To begin, let's establish some terminology. Consider obligors A and B, and a time horizon T. Let's denote the probability of default of A before T by p

_{A}and similarly the probability of default of B before T

by p

_{B}.

Now for a little pop quiz.

Question: With knowledge of p

_{A}and p

_{B}you can determine which of the following?

- P
_{A|B}The conditional probability that A defaults given B has defaulted - P
_{AB}The joint probability that both A and B default - r
_{AB}The linear correlation coefficient between the default indicator events I_{A}and I_{B} - None of the above

_{A}= p

_{B}= 2%. Below we plot the joint probability of default, and the (identical) conditional probabilities of default.

It is important to note that the linear default correlation completely dominates both the conditional and joint probabilities of default. The joint probability of default, for example, is roughly 10 times as large under a correlation of 20% as under 0%, and the magnitude of this effect increases as the individual probabilities decrease. This is deferent from our experience with correlation as it applies to equity return variance, where the marginal effect of a lower average correlation is constant on a relative basis. Thus the relative value of proper diversification increases as the as risk decreases for credit sensitive portfolios.

Given that historical analysis by the ratings agencies suggests that the five-year cummulative default rates of the majority of investment grade rated bonds is below 2%, this suggests that for a typical investment grade portfolio of credits, default correlation should dominate the risk calculus. In particular, the use of average credit rating by some bond funds to summarize credit risk is inappropriate, not because it hides a few lower quality bonds, which may skew the loss risk, but because it provides absolutely no information about the dominant risk: the default correlation.

To illustrate the impact of default correlation on the portfolio VaR, consider the case of an equally weighted portfolio of 100 obligors with identical independent individual probabilities of default of p = 5% over a horizon T and zero recovery. Neglecting the interest rate component, the VaR over the horizon of this portfolio is characterized simply by the number of defaults over that horizon. In this example, we can compute the probability of there being

*k*or fewer defaults using the cumulative Binomial distribution functionBelow we display the 99% VaR for this stylized portfolio.

As with equities, fully determining the joint probability of default would require us to estimate all the pair wise correlations within a portfolio. Even for a portfolio of 100 obligors, this would require the specification of 4,950 pair wise correlations, which would in turn require obtaining at a minimum 4,950 default events. This is simply not feasible. Even for the equity world, where there is ample return data, a factor structure is employed to make the correlation problem tractable.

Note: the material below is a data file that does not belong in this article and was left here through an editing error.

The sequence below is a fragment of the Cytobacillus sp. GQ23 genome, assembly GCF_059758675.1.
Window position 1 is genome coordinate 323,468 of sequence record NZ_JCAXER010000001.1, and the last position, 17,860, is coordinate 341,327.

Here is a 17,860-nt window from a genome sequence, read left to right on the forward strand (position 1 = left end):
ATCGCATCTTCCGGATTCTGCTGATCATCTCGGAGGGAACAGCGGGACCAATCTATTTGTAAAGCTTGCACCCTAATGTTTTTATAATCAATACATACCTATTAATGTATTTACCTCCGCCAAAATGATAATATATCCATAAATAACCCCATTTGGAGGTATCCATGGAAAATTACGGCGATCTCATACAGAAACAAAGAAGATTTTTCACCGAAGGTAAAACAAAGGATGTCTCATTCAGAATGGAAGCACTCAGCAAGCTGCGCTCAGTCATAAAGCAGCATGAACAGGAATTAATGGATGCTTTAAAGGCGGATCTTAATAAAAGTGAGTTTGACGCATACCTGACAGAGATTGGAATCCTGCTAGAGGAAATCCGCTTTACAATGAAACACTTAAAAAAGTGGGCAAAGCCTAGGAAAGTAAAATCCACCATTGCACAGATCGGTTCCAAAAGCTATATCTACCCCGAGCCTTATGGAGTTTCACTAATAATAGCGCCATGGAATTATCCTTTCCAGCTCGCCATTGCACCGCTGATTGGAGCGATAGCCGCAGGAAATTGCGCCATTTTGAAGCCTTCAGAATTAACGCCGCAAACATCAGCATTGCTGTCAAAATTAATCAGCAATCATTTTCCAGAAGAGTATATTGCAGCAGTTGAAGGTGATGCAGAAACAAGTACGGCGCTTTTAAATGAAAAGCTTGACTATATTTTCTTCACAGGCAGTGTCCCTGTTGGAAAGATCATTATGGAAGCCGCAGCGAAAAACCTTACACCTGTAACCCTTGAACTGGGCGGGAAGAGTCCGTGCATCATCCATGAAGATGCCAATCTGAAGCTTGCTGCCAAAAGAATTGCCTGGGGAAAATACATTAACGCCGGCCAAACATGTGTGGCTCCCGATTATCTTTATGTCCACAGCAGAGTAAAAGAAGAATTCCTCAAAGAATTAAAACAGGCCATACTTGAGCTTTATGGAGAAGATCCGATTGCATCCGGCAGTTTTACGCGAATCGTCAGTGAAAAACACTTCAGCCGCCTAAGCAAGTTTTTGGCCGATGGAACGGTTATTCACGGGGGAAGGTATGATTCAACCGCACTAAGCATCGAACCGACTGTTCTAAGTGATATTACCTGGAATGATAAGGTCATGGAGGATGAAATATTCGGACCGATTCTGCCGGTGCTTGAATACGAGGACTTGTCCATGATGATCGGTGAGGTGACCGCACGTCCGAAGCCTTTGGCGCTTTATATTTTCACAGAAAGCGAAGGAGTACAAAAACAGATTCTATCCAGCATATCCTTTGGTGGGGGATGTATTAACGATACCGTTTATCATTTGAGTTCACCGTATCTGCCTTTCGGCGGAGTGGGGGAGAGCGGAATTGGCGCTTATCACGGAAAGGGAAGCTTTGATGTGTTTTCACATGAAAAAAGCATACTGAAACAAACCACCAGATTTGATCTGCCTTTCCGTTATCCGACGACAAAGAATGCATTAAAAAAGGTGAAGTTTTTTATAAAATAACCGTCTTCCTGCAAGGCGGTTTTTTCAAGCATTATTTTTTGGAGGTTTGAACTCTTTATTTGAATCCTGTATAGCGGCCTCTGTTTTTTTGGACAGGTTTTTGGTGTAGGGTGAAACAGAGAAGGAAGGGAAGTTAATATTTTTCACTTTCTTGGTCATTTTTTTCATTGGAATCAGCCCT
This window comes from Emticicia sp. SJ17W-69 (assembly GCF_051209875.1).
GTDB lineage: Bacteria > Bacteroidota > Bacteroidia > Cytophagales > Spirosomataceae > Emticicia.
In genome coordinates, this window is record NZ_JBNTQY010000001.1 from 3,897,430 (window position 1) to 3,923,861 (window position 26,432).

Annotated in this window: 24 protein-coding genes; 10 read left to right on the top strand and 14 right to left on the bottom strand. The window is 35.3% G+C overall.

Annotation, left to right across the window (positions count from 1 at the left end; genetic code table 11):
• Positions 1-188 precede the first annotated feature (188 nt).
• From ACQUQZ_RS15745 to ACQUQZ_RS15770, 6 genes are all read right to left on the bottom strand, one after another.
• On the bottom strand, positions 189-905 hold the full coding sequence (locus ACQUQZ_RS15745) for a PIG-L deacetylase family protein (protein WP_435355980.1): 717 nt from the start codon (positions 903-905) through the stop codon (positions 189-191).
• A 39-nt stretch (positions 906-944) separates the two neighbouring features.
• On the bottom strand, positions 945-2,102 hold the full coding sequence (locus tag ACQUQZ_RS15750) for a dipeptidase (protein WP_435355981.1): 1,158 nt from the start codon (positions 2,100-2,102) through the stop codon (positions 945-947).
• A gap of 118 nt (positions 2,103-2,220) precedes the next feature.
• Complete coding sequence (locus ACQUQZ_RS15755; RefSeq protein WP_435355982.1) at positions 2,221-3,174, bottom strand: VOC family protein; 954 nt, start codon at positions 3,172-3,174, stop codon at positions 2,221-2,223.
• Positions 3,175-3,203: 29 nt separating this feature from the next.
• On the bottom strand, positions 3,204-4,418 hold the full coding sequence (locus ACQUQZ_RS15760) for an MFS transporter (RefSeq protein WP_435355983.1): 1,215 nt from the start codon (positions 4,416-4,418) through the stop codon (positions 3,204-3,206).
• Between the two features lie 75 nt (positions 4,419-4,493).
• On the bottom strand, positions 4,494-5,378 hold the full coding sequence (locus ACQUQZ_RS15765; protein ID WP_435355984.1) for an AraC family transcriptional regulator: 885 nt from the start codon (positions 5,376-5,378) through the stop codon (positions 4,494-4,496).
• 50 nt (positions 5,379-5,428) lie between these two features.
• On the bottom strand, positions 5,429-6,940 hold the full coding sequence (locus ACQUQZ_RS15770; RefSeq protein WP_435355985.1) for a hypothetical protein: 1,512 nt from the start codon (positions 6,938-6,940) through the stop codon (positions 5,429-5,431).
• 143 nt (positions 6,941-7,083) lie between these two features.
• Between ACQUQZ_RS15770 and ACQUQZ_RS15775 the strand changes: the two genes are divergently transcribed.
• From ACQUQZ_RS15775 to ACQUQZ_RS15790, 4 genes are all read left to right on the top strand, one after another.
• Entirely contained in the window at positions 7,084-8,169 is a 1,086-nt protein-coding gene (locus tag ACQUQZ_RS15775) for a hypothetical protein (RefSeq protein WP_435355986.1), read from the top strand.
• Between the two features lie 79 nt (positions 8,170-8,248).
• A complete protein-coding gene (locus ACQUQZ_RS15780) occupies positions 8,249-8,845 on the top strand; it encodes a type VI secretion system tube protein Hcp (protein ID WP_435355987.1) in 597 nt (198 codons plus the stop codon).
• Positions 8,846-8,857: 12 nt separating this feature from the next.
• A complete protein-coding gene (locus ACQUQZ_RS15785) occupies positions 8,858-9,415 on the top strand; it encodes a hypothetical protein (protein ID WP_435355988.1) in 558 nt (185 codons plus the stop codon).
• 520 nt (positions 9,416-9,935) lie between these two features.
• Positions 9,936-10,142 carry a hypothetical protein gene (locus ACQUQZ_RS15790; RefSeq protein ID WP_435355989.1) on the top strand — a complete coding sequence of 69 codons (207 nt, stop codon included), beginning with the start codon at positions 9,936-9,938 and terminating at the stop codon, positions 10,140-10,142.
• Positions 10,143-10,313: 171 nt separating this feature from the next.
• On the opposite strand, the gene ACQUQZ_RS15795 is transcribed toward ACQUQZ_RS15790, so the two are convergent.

The solution for corporate bonds is twofold. First, we employ a factor model structure on the equity returns to dimension reduce the problem. Second, we will apply a firm value or structural model of default (e.g., Merton Model) to link equity return correlation to asset return correlation and asset return correlation to default correlation.

To keep things simple for now, let's consider a one factor model of the firm assets directly (I will incorporate equity data in a later blog post). Specifically, let's assume that all assets are driven by a single, common factor with a standard normal distribution.

Because the idiosyncratic components are assumed to be uncorrelated, the covariance between the assets will be r. If we normalize the asset values first, then we can view r as an asset correlation. For the structural model part, we will assume a simple barrier model. Namely, an obligor defaults if its asset value at the horizon T falls below some critical level K.

If we assume that all obligors in an equally weighted portfolio have the same barrier K, then uncorrelated idiosyncratic components means that conditional on a realization of F, the probability of having

We can immediately see two things from the figure. First, the VaR converges to the independent binomially distributed case as correlation goes to zero (compare to the prior graph). Second, a 2% individual probability of default with a 20% asset correlation has a 99% VaR of 14. We would get the same VaR by having a 7.5% individual probability of default with a 0% asset correlation. To put this in context, this is like saying that an average BBB rated portfolio would bear the same credit risk (as measured by 99% VaR) as a BB+ porftolio. Three guesses on which portfolio would have a higher yield.If we assume that all obligors in an equally weighted portfolio have the same barrier K, then uncorrelated idiosyncratic components means that conditional on a realization of F, the probability of having

*m*or fewer defaults in a N obligor portfolio is given by the Binomial cumulative distribution function (4) above. Since the common factor has standard normal distribution, the VaR is given by further integrating the Binomial above against the Gaussian density function. Below are the plots of the 99% VaR for a 100 obligor portfolio for different choices of r, where the barrier K is set so that zero correlation corresponds to a marginal probability of default of 2%.Here, I highlighted the importance of default correlation and through a simple factor model, showed how asset correlation dominates the risk equation for a portfolio of investment grade credits. In my next post, I'll go into more detail as to how an equity factor model can be harnassed to estimate the credit risk, and how correlation "stress testing" can be leveraged by looking at some real world examples.

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